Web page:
This reading begins with St Mark’s account of the storm on the sea of Galilee, when Christ walked upon the water to reach the disciples in their boat “in the fourth watch of the night.” St Matthew’s version, chapter 14, 22-32, is the better known because it includes the story of how Peter, with characteristic eagerness, also walked over the water towards Christ, but faltered; this is assigned to the octave of Ss Peter and Paul already in the Wurzburg lectionary. The placement of the Marcan parallel on the Saturday after Ash Wednesday therefore looks back to the station of the previous Sunday, Quinquagesima, and forward to that of the following Ember Saturday, both of which are held at St Peter’s basilica. It also looks to the station on the following day at St John in the Lateran, where St Peter’s successors in the bishopric of Rome lived in the Middle Ages.
The ship in the story is of course a symbol of the Church, which is piloted first and foremost by Peter. As noted by St Bede in the Matins lesson for today, which are every bit a pertinent as they were thirteen centuries ago, “The toil of the disciples in rowing, and the wind contrary to them, signify the various toils of the Holy Church, which amid the waves of a world that fights against her, and the blasts of unclean spirits, seeks to reach the rest of the heavenly fatherland … Here it is well said that the ship was in the midst of the sea, and He alone on the land; for sometimes it the Church is not only so afflicted, but also befouled by such great pressures of the gentiles, that her Redeemer would seem for a the time to have wholly forsaken her, if such were possible. … But He does not forget the prayer of the poor, nor does He turn His face away from them that hope in Him… although for a time He seems to delay in bring help to the distressed, nevertheless in the regard of His love He strengthens them all the while…”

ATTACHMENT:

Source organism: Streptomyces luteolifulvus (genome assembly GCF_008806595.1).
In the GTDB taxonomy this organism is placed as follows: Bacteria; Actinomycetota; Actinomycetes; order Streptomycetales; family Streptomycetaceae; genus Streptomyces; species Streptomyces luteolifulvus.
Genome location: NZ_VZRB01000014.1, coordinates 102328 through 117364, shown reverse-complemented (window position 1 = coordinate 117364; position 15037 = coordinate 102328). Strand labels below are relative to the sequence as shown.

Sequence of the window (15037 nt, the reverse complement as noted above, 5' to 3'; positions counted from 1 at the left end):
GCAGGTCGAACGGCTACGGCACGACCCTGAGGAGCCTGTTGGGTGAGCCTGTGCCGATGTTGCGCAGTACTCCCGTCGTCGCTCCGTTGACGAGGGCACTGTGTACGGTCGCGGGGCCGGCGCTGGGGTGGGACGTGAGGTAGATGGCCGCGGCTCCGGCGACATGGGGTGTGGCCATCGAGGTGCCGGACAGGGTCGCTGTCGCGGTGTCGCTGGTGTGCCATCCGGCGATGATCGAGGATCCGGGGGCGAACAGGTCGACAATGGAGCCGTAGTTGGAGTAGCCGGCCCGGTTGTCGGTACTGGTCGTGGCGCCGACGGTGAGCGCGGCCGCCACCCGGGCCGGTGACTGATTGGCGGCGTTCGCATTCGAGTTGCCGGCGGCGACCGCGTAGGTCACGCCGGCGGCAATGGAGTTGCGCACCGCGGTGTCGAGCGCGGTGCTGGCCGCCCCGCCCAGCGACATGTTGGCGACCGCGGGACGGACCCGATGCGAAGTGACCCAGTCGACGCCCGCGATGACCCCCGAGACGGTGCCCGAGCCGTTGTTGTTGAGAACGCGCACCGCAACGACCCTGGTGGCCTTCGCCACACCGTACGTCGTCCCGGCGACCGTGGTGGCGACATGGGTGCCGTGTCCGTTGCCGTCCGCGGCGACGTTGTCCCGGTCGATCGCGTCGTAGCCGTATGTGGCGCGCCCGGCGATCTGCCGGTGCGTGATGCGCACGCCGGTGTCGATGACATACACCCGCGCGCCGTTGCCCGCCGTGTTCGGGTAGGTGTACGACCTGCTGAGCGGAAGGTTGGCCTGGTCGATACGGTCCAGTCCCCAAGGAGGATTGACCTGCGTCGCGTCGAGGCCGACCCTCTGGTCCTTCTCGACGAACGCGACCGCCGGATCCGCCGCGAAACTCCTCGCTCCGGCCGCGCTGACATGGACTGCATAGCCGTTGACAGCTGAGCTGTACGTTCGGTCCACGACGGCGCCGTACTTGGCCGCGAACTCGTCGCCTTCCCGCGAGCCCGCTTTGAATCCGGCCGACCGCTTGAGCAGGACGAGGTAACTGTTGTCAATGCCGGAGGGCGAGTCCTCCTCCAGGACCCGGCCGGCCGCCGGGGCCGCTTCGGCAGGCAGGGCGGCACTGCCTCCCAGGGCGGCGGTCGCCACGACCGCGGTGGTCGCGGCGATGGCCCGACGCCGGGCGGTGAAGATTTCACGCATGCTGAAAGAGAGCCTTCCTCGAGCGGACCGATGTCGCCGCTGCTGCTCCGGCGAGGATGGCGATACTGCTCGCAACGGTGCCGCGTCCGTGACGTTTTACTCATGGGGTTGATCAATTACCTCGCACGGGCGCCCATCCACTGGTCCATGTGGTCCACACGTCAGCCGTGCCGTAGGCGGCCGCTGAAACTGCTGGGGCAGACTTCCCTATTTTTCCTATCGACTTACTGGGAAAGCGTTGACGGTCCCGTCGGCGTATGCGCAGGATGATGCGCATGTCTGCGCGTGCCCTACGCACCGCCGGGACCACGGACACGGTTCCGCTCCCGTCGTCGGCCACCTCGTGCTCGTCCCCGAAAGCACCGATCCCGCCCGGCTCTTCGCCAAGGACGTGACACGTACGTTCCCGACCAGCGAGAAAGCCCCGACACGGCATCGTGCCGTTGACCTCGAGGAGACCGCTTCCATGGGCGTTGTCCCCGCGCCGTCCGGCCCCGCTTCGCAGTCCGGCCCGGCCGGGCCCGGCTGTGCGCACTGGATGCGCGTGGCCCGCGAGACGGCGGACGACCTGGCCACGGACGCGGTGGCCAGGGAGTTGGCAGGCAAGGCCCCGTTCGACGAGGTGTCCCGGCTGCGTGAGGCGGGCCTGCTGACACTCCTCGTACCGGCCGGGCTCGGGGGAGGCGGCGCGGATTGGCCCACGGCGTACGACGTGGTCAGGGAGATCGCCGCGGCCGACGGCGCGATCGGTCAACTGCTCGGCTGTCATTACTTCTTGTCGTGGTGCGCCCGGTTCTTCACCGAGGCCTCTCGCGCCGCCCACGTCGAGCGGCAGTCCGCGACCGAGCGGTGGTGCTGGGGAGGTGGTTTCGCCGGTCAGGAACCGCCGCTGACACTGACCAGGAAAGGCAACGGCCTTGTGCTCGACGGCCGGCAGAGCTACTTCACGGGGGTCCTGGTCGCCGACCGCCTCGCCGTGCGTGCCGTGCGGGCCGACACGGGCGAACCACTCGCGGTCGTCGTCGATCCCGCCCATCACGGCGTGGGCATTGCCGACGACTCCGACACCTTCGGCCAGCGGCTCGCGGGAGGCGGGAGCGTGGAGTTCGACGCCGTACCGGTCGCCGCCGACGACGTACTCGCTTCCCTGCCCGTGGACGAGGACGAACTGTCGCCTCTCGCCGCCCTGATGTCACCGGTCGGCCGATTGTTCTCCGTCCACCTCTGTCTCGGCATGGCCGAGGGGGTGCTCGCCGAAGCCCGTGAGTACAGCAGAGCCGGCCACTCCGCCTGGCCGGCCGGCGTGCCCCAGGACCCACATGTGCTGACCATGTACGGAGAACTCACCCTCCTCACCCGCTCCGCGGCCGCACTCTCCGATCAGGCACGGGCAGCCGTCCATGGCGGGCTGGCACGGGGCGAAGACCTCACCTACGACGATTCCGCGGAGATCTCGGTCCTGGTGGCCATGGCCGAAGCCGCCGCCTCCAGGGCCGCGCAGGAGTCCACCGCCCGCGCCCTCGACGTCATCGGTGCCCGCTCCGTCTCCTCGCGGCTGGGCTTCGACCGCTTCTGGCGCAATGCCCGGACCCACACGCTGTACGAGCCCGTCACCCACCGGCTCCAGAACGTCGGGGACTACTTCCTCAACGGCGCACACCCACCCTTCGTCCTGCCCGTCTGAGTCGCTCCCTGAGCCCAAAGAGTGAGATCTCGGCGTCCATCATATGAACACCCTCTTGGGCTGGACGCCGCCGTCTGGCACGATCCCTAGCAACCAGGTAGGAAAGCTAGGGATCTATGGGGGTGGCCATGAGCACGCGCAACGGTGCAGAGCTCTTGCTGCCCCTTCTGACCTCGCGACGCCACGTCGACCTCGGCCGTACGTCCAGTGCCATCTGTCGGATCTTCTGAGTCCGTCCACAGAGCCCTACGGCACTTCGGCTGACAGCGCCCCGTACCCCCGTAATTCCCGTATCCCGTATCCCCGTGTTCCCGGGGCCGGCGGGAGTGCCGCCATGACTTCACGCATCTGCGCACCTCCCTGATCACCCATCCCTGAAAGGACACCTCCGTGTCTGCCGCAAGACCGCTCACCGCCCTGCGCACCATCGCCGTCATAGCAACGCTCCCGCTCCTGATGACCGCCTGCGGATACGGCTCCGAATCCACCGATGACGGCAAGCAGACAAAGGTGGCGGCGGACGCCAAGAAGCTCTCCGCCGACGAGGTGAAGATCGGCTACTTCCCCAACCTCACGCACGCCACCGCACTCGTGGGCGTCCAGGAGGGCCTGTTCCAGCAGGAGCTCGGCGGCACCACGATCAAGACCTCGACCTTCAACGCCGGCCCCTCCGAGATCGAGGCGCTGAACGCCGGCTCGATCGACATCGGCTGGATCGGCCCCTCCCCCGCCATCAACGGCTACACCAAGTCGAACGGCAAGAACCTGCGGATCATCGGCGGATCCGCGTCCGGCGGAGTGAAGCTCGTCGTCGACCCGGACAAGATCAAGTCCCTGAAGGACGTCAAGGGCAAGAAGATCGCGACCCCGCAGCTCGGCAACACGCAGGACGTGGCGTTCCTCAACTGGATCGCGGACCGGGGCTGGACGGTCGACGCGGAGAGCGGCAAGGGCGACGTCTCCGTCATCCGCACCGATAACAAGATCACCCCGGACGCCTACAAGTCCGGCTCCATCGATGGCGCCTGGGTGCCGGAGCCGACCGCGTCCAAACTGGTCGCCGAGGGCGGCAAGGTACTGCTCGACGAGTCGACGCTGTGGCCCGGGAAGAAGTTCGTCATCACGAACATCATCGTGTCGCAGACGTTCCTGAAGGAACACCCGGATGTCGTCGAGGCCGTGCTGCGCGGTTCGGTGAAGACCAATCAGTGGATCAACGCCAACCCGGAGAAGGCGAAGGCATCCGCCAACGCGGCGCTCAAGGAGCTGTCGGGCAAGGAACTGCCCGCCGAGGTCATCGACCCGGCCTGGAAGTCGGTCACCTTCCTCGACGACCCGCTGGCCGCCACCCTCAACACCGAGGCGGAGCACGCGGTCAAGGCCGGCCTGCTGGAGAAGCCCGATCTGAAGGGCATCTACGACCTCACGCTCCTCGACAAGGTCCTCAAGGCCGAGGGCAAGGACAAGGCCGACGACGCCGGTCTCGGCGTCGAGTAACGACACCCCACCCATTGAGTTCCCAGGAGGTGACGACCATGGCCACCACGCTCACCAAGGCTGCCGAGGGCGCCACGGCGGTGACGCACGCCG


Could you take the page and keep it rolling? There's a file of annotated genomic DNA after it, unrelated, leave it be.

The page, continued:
St Peter Healing the Sick with His Shadow, 1425-27, by Masaccio, in the Brancacci chapel of the Carmelite church of Florence.
The Gospel continues with material that is not read on the octave of Ss Peter and Paul. “When they were gone out of the ship, immediately (the people of Genesareth) knew Him: and running through that whole country, they began to carry about in beds those that were sick, where they heard He was. And whithersoever he entered, into towns or into villages or cities, they laid the sick in the streets, and besought him that they might touch but the hem of his garment: and as many as touched him were made whole.” (verses 55-56) This closely parallels an account in the Acts of the Apostles of miracles of healing performed by St Peter: “they brought forth the sick into the streets, and laid them on beds and couches, that when Peter came, his shadow at the least, might overshadow any of them, and they might be delivered from their infirmities. And there came also together to Jerusalem a multitude out of the neighboring cities, bringing sick persons, and such as were troubled with unclean spirits; who were all healed.” (Acts 5, 15-16)
[note] The current system by which the readings and prayer of the Sundays after Epiphany are moved to the end of the liturgical year if they cannot be said in their proper place is an invention of the Tridentine reform.

A New Simple Edition of Martinucci’s Manuale Sacrarum Caerimoniarum